What a contrast to the comparatively manicured trails of California I had been running just a few weeks before. In California the challenge was the heat and altitude but in Snowdonia the challenge of the damp and relative cold, and terrain that just isn’t particularly conducive to a quick progress on the ground.

We soon we had a handful of peaks under out belt and found ourselves on the impressive Nantle ridge which links the peaks of Trum y Ddysgl (709m) and Mynydd Drws y Coad (695m) and providing an exciting level of exposure with good views between the intermittent cloud.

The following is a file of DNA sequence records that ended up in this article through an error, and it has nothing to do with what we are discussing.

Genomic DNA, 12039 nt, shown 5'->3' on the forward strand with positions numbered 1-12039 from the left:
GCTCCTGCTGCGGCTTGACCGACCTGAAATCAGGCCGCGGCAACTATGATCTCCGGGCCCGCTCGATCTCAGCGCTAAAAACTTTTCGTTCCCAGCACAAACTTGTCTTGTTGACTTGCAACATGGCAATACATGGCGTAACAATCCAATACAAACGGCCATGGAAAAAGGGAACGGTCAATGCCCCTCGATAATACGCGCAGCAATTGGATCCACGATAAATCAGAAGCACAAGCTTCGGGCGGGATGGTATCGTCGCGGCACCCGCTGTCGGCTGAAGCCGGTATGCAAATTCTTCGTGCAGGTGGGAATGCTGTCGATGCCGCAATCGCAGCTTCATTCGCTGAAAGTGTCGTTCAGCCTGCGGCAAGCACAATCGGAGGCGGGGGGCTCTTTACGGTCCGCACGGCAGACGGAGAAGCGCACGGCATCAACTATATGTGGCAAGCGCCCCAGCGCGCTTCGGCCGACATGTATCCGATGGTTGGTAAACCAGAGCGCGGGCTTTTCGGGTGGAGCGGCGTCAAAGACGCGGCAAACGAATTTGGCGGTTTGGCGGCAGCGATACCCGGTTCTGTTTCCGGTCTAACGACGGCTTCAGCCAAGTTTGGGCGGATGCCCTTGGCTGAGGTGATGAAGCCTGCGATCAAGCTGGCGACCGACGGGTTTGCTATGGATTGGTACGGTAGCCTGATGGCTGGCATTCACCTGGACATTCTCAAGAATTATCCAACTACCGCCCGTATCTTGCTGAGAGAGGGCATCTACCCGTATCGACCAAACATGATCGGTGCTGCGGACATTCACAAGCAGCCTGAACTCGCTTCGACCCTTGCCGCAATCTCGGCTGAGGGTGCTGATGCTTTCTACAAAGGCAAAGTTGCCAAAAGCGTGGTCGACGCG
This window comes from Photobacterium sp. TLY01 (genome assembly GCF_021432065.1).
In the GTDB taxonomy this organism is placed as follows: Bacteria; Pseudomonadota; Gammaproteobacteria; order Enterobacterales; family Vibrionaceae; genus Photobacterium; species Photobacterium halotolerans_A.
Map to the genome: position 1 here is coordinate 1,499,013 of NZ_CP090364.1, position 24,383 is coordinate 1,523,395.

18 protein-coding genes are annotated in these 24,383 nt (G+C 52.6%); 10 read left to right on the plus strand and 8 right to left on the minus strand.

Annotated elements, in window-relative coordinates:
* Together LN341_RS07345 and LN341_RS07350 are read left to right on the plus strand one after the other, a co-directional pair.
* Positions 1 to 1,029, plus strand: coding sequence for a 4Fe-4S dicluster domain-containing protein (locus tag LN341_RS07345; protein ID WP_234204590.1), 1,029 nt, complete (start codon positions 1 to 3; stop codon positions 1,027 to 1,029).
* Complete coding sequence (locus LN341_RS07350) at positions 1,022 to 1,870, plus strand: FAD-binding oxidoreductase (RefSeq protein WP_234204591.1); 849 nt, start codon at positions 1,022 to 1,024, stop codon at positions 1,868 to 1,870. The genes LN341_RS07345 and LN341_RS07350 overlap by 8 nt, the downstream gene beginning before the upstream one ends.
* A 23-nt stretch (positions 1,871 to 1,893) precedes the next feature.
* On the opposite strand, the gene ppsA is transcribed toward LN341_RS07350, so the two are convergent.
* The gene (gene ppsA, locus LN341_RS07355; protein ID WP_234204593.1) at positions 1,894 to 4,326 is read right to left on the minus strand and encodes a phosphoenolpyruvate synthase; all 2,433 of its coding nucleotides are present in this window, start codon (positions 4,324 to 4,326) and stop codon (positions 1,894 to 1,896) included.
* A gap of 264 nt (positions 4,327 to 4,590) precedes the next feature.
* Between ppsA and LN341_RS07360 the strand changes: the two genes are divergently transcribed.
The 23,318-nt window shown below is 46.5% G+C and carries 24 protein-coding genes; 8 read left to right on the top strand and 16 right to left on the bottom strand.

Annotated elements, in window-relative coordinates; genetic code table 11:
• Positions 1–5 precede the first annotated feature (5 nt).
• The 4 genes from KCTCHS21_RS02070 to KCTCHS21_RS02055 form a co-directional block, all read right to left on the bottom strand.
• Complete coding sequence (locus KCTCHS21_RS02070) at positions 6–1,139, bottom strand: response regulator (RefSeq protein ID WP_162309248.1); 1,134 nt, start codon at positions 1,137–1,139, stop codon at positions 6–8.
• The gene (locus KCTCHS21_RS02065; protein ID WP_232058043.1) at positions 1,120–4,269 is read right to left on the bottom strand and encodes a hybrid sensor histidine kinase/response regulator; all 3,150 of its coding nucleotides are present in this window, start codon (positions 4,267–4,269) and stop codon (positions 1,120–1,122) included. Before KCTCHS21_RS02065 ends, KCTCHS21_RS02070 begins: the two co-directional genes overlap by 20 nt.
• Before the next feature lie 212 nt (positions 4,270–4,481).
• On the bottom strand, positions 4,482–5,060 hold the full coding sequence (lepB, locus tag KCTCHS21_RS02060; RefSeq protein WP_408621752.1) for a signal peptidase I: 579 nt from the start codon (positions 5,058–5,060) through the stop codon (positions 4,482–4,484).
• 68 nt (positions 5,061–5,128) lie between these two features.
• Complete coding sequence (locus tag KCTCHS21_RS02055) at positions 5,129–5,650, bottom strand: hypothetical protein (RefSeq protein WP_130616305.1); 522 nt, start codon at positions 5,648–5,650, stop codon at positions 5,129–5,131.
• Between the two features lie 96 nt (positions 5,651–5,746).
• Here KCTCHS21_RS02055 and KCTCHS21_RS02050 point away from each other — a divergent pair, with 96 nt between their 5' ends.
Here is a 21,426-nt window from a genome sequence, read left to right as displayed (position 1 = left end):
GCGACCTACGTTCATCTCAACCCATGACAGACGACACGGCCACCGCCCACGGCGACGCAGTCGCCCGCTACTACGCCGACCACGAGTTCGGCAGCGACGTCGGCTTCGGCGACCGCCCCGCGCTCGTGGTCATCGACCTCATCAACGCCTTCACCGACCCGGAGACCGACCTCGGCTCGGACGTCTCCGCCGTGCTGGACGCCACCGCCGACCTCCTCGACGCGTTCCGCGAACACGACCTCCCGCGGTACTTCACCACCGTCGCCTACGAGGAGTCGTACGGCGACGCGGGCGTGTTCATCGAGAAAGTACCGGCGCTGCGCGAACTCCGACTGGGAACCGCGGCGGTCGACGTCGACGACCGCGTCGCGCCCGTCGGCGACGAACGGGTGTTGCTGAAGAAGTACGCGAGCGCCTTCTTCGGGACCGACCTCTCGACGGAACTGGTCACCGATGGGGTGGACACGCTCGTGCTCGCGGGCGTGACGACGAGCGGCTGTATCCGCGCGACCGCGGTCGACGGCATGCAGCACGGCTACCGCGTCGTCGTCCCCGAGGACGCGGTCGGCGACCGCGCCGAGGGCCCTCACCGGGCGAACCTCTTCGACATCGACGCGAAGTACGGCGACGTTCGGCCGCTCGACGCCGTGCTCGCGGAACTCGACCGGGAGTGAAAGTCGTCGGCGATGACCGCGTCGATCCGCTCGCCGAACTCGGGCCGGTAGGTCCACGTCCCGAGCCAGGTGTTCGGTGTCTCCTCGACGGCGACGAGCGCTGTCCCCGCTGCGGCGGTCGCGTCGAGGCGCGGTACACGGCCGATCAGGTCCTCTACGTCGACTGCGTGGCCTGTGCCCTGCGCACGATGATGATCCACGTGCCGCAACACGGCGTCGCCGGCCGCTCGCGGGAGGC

After a short stop-off at Rhyd-Ddu village we pressed on to maintain momentum and soon found ourselves climbing the gentle but rutted slopes of Craig Wen (608m) before joining the ridge up to the more distinctive Yy Aran (747m) and the real start of the Snowdon range. It was obvious we were in vicinity of Snowdon by the streams of hikers we came across traipsing up the well-formed tracks. It was very entertaining to see their reactions to us flying past in shorts and other minimalist kit, despite the cold and wet weather, being quite the opposite to their their head-to-toe Gore Tex outfits. Despite it being mid-July the conditions at the top of Snowdon (1,085m) were grim and wintry but I enjoyed the long climb up taking a different route to my usual from the Llanberis side. Approaching the summit it was a strange feeling to come across so many people, the change from the peace and quiet of the early part of the day was stark and uncomfortable so after a quick touch of the trig point we were down the other side making a fast descent to Cwm Brwynog (674m) via Garnedd Ugain (1,065m). From here we were on to a stunning grassy section starting with Moel Cynghorion (674m) and ending on Moel Eilo (880m) with beautifully graded and even slopes to run between before a long and gentle descent to Llanberis and straight into Pete’s Eats to refuel.